Looking at reports about the “Natives in Game Dev Gathering” held last week in Santa Cruz, I saw reverences to a video game that came out last year (OK, I’m obviously not a gamer). “Never Alone (Kisima Ingitchuna)” is a pretty standard video game technologically. The content is somewhat unusual, created by a collaboration of “world class game makers with Alaska Native storytellers and elders to create a game which delves deeply into the traditional lore of the Iñupiat people”.
The story and art are “inspired by Alaska Native people”, the character is a young Iñupiat girl (and an arctic fox). They traverse an arctic environment alone, encountering natural and supernatural entities and events. The environment represents and depicts Iñupiat stories and teachings.
This game is interesting from several points of view. Almost as an aside, it is nice to have a protagonist who is human but not male or anglo. Naturally, Iñupiat elders are happy to have the xbox generation learning something about their traditional culture and language. (I can only take their word that there is educational content in the game.)
I’m sure that tribal leaders are also pleased by the economic opportunity for their kids. Game development can be done way out there, even in Alaskan villages. Even better, making video games does not have to require ditching ones native heritage, in favor of whatever is trendy in Japan and NYC.
The production team is an interesting collaboration of conventional game makers and cultural experts (i.e., Iñupiat elders and teachers and artists). The company indicates that they would like to replicate the pattern in a series of “World Games”. Well, maybe.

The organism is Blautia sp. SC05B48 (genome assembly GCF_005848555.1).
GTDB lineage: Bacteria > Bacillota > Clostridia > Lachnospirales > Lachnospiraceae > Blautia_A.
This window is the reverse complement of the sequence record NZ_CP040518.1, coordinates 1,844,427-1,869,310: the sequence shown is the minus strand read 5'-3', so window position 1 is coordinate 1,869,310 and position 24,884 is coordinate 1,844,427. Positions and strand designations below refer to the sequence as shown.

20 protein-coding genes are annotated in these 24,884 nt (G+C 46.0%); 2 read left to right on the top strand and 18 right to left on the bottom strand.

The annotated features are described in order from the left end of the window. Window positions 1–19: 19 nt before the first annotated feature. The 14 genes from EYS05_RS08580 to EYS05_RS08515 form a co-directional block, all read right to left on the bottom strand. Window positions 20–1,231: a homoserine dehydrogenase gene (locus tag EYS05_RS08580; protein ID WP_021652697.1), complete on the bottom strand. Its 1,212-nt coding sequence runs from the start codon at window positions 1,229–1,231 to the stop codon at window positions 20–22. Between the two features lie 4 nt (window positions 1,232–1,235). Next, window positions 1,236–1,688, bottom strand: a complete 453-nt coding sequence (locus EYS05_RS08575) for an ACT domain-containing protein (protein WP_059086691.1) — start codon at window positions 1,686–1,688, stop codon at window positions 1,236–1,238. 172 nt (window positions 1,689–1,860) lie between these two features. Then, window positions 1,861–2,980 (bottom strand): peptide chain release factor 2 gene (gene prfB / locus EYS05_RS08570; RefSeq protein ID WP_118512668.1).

I had deeper interests in this idea, myself.
For many years I have been trying to imagine how to create totally new computer based games that are not military-sports-puzzle games, but tie into living a better life off the screen. Every time I talk with Native American friends, I am struck with the thought that I would like to somehow incorporate in a game some of the humane and grounded attitude they find in their heritage. Just as an example, for many folks, Bison herds mean so much more than money or even food.
I grant you, I haven’t got very far on this quest. But I do think it is important to think about how to tie video game experiences to deeper concepts (such as behaving morally) and away from silly scorekeeping and accumulating pictures of goods. (Here, the Internet of Things has significant promise, letting us put real stuff into game scenarios.)
Given my own high flying hopes, Never Again was a little disappointing. It is a totally standard video game, “an atmospheric puzzle platformer”, as they say. Sigh. The graphics are beautiful, but they are still just pixels. The music is video game electronic music. That’s fine, but is it right for the story?
Now, I’m not going to gripe about a beautiful and interesting game that isn’t purely the same repulsive junk as most. Never Alone is really neat, and very attractive.
But I don’t want to create nice, normal video games “inspired by” interesting cultures. I want to create totally different video games that inspire others to learn and act in different ways, and incorporate other cultural ideas to make their own lives better. Games that change cultures.